O‘AHU — Insurance Commissioner J.P. Schmidt announced on August 8 that Hawaii has experienced the nation’s largest decrease in auto insurance premiums.
“Based upon the most recent data assembled by the National Association of Insurance Commissioners, Hawaii saw the nation’s largest decrease in the combined average auto insurance premiums paid by consumers,” said Schmidt. “Since 1997, the average premium in Hawaii decreased by almost 27 percent.
In addition, Hawaii has the lowest comprehensive premiums with an average of $90.86 compared to the national average of $133.49.”
The NAIC data provided the estimated state average annual premium per insured vehicle for private passenger automobile insurance for the years 1997-2001.
In 1997, the total motor vehicle insurance premiums written in Hawaii was $557,795,996.
In 2001, even though the number of motor vehicle insurance policies probably increased, the written premiums decreased to $480,196,678, resulting in a reduction of $77,604,318.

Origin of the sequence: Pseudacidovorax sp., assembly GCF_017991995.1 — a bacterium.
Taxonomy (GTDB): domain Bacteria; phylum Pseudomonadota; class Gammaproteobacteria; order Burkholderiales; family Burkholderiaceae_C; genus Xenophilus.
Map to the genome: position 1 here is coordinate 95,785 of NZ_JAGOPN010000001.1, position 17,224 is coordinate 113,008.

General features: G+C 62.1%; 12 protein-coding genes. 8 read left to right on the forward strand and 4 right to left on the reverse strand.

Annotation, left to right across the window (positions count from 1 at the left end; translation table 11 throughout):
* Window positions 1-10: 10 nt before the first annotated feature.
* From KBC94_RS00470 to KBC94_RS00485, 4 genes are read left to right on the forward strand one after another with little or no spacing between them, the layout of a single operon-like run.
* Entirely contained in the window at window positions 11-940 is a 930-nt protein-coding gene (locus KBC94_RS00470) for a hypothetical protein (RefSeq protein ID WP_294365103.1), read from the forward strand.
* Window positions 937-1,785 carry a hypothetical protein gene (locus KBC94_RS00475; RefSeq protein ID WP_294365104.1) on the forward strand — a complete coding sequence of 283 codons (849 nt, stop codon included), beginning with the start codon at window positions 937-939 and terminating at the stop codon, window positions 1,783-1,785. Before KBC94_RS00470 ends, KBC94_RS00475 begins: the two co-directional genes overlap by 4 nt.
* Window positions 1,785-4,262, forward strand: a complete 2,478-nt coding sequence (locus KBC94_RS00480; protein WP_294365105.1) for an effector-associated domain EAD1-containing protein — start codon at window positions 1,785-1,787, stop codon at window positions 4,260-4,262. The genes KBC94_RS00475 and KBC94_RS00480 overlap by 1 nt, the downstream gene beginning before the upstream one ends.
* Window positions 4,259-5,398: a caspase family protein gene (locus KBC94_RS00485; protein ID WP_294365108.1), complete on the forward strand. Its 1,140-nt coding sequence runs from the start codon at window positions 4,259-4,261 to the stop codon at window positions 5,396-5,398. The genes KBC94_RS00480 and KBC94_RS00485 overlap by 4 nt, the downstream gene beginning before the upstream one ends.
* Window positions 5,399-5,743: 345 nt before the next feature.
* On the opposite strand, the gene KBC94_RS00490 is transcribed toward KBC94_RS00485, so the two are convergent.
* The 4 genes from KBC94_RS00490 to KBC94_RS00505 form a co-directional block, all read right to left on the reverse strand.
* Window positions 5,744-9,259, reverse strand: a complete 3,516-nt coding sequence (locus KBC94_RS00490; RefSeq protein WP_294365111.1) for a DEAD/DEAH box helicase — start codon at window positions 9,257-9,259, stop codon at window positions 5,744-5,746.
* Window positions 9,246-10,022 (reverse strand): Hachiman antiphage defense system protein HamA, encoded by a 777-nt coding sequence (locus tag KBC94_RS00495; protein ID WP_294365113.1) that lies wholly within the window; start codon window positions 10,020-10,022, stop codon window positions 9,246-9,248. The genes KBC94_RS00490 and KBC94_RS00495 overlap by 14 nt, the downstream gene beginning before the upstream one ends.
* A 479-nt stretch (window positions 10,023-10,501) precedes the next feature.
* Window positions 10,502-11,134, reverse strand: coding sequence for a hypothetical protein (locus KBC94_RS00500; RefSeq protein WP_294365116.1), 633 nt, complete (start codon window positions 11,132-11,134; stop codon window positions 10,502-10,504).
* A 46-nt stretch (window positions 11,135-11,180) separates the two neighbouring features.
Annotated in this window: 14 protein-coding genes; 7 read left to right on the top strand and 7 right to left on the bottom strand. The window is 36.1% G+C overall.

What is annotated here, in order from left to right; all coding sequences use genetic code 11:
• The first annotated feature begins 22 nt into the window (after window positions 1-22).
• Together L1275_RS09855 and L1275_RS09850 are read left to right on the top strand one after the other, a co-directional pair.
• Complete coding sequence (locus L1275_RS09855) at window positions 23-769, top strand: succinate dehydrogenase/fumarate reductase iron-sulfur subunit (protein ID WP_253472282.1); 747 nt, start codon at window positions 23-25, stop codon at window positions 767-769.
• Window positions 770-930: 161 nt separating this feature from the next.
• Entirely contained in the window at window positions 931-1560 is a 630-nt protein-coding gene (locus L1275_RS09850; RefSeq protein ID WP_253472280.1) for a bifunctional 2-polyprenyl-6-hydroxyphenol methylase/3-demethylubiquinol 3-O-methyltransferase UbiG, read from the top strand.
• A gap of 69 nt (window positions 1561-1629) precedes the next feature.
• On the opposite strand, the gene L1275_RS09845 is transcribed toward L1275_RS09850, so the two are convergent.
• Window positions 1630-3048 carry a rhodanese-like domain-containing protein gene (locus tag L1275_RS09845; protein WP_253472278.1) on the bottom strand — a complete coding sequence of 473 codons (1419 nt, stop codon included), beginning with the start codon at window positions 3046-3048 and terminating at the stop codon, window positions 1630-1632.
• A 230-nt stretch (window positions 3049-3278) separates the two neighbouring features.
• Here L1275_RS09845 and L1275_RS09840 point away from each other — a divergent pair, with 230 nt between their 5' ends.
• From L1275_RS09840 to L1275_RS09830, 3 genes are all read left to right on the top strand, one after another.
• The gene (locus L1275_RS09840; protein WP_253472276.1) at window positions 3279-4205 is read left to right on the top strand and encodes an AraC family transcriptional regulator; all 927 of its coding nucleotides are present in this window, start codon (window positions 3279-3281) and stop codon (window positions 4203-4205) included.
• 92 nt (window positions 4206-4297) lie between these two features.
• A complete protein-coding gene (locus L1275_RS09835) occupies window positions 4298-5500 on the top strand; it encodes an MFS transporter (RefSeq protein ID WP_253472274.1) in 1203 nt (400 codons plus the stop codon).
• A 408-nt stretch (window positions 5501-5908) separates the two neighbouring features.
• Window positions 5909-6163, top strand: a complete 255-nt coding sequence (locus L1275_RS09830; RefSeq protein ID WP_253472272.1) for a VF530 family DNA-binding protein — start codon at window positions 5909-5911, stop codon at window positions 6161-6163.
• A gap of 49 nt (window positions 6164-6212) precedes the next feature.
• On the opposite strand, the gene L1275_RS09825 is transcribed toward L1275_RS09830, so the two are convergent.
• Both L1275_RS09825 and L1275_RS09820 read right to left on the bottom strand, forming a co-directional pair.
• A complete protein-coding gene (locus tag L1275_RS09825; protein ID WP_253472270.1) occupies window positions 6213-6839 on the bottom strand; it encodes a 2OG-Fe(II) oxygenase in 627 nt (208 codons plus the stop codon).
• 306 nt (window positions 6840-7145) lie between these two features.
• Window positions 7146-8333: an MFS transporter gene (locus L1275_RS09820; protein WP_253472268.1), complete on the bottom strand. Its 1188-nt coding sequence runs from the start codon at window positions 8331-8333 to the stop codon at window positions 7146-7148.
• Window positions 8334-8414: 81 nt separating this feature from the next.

“That’s $77 million in the pockets of the people in the state of Hawaii,” Schmidt said.
He added, “This also illustrates how much consumers saved in premiums as well as the magnitude of the impact of the Insurance Division has on consumers, insurers and the State’s economy.
“Hawaii had the second highest rates in the nation in 1995 but dropped to 21st in rankings in 2001. This is good news for Hawaii’s consumers. These savings place more hard earned dollars in the pockets of our residents and allow more discretion in their spending.”
The Hawaii Insurance Division oversees the insurance industry in Hawaii, issues licenses, examines the fiscal condition of Hawaii-based companies, reviews rate and policy filings, investigates insurance related complaints and prosecutes motor vehicle insurance fraud cases.
For more information, call Schmidt at (808) 586-2799.